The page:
One of Roger Ebert’s “Great Movies”, Brian De Palma’s controversial Howard Hughes riff is a masterful dissection of 80s decadence
Scarface is about ambition in the wrong hands. It is the story of Tony Montana, a self-proclaimed political refugee who claws his way from the gutters of Castro’s Cuba to conquer the American dream, but dreams can become nightmares, and men like Montana will always want more. For him, it is less about having, more about taking.
When we first meet Montana he is straight off the ‘banana boat’, a peasant with lofty aspirations and the guile to get there. Despite his jail manners and straight-talking attitude, he retains something of a moral code in an environment devoid of morality; he is loyal, a quality that his American employers immediately look to exploit. When initial contact Omar Suarez (F. Murray Abraham) tries to underpay him for a job, Tony disputes his offer, confronting the armed gangster with the kind of unmeasured ferocity that belies his lowly status. When that same snake sets him up and has his friend Angel Fernandez killed, Montana bites his tongue as he sets about getting close to Frank Lopez (Robert Loggia), a local drug king whose warnings about wanting too much inevitably fall on deaf ears. Tony watches and learns, and when he sees an opening he makes his move. In the end, Lopez doesn’t stand a chance.
One of Frank’s principals for survival was to never underestimate the other guy’s greed, but unlike rival Nacho ‘El Gordo’ Contreras, Montana isn’t trying to ‘fuck you out of an extra dime’. Money is a means to an end, his ticket to the top, his immunity from servitude. ‘First you get the money, then you get the power,’ he tells partner Manny Ribera (Steven Bauer) after working his way up to Lopez associate. Later, when Tony is counting millions in unmarked bills with money launderer-come-undercover law enforcement officer Seidelbaum, he refuses to ‘keep the change’ when the sums don’t add up. Like Frank’s murder, it’s a matter of principal. Unlike Contreras and eventual turncoat Lopez, honour is a point of pride for Montana. He makes what he can on the side, but as proven in one of a plethora of wonderfully tense set-pieces at Lopez Motors, he looks a man in the eye before he has them killed. Frank is the pig who doesn’t fly straight.
Montana is not the kind of man who’s fond of taking orders, and in best friend Manny he has a confidante who is content to ride his coattails. America may be like, ‘a giant pussy just waiting to get fucked’, but it comes with its own particular constraints, problems that are more bureaucracy than brutality. Montana is the foreign poster boy for a nation stripped of traditional moralities, but the real slime are those who shake your hand and smile. In America, criminals operate within the law. Characters like Jerry the banker — the kind of brash suit who enquires about your wife while increasing your interest rates — or Detective Mel Bernstein (Harris Yulin in devastatingly unscrupulous form), a bottom feeder who shills for the highest bidder and makes it his business to have the dirt on everyone. Those are the people who Montana struggles with; the ones who contribute most to his downfall. When you fly too close to the sun you inevitably get burnt, or in the case of Montana, burst into a dripping ball of flames and scorch everyone in your social radius.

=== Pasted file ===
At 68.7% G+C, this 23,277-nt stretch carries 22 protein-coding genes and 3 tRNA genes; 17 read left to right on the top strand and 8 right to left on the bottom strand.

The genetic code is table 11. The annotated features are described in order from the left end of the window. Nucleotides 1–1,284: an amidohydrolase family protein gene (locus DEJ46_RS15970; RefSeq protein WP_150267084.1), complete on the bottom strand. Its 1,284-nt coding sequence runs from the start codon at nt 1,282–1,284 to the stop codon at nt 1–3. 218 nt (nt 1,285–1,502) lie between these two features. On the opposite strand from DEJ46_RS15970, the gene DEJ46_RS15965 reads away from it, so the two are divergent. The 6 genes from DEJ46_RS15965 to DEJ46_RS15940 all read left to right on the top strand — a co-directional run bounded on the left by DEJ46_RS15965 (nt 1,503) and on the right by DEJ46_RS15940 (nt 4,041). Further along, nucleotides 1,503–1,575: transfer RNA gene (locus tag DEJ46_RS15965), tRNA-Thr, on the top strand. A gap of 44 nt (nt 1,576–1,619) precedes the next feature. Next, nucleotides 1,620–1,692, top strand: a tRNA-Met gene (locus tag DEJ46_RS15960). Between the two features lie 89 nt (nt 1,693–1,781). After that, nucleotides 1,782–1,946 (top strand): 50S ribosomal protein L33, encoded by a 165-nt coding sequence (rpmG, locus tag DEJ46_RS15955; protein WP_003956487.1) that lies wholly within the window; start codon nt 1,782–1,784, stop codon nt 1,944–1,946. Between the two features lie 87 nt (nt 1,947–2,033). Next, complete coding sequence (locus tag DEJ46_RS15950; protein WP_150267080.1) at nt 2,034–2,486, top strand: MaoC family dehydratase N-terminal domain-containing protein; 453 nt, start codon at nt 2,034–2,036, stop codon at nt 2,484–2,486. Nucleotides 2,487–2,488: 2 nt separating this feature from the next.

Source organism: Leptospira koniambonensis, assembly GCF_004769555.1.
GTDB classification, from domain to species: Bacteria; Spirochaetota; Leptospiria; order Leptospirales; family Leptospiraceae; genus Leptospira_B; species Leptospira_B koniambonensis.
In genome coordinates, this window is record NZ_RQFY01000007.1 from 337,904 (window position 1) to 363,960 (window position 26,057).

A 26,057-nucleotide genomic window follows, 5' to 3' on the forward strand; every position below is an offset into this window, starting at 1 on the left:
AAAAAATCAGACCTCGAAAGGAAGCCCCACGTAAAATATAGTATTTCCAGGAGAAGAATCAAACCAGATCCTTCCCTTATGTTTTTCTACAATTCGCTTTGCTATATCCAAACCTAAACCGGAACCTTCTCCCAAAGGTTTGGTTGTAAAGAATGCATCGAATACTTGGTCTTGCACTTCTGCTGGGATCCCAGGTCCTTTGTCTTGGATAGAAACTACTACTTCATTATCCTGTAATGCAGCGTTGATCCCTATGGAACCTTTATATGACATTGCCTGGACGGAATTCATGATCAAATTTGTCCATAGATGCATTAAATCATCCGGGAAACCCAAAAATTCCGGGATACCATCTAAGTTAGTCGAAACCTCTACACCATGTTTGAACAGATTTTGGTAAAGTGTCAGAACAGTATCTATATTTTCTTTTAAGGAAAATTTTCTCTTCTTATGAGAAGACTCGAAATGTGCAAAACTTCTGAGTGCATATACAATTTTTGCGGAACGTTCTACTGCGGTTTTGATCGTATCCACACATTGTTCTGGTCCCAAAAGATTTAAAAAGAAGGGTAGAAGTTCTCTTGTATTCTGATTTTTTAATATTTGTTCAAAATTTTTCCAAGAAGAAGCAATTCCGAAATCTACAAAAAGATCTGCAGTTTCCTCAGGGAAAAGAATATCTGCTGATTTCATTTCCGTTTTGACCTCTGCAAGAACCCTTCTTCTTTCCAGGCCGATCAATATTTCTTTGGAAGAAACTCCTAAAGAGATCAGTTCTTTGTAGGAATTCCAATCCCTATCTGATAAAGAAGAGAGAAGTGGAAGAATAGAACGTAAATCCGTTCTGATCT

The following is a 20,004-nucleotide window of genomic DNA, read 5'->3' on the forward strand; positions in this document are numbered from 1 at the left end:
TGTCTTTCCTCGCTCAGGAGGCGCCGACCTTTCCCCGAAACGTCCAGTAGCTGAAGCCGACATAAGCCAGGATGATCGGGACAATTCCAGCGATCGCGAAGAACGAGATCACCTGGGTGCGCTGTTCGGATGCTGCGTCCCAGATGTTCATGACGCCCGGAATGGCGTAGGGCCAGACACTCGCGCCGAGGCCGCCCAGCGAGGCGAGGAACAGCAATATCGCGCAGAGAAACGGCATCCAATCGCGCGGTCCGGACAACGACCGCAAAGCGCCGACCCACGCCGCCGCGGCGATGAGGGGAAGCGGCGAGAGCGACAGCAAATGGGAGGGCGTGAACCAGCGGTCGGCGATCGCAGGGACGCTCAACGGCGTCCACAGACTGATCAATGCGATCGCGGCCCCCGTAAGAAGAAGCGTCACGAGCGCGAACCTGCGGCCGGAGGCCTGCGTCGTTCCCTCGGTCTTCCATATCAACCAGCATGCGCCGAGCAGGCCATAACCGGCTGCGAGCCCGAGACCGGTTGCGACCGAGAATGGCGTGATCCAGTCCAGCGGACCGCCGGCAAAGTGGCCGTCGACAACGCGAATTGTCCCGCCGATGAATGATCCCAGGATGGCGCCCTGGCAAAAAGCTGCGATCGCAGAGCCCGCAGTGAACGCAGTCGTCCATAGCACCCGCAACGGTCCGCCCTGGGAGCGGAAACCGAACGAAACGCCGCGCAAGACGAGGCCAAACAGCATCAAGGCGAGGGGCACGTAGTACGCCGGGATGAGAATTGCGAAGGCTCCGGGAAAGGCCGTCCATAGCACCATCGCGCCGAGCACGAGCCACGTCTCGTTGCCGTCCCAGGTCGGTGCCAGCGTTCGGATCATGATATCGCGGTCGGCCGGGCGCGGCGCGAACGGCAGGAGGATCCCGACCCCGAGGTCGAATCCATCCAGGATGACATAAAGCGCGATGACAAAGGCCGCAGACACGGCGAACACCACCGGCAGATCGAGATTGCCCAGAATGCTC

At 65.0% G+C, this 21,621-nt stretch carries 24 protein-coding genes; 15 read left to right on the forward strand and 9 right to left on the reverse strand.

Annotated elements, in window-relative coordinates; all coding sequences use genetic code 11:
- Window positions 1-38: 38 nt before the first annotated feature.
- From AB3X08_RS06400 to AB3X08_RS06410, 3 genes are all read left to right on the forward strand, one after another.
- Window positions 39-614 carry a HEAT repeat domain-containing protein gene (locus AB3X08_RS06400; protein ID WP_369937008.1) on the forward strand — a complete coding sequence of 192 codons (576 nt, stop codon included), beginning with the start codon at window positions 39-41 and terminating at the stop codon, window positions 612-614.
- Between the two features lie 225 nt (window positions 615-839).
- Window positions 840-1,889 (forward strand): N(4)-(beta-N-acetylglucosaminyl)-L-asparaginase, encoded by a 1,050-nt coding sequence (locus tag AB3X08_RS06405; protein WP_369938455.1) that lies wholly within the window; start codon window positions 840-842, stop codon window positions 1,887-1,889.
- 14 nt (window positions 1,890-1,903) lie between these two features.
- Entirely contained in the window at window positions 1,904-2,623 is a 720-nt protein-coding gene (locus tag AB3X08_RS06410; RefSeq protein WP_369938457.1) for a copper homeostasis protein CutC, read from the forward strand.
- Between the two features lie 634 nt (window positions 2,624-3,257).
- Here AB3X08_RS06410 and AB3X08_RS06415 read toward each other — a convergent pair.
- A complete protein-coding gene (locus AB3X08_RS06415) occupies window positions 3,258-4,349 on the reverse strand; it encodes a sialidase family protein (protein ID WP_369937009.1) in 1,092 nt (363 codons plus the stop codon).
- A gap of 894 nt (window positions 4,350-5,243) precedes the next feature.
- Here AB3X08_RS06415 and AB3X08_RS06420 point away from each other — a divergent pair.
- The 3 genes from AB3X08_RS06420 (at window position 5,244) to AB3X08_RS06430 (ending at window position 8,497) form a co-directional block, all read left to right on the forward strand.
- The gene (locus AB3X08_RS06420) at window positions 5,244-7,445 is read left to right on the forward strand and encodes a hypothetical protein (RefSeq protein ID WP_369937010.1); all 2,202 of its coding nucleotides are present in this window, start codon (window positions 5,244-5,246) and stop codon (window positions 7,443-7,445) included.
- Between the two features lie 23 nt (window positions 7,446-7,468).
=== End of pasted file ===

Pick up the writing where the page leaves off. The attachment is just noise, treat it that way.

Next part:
I always tell the truth. Even when I lie.Tony Montana
The Miami underbelly that Montana inhabits is a greedy, vacuous place built on drugs and violence, a world where glitz and glam are punctuated by corruption and gang warfare, a fact that De Palma beautifully juxtaposes during a grisly stand-off at the ironically named Sun Ray Hotel. The bosses are paranoid, the sun-kissed Miami streets are regularly bloodsoaked, and the women, no more than accessories to the power plays and decadence, are there for the cash and the yeyo. Scarface is remorselessly violent, particularly a scene involving a chainsaw and a man’s skull, an inhuman act committed with unflinching insouciance by Colombian cowboy Hector The Toad (Al Israel). De Palma pulls no punches with his framing of the act, indulging in an unbearable close-up of friend and victim Angel Fernandez as he, and we the audience, almost feel the blade tearing through our collective brains. The director struggled to get the Motion Picture Association of America, then entering a period of censorship frenzy, to move on the dreaded X rating, thanks in no small part to warts and all scenes such as this. All these years later, it’s still an excruciating experience to behold.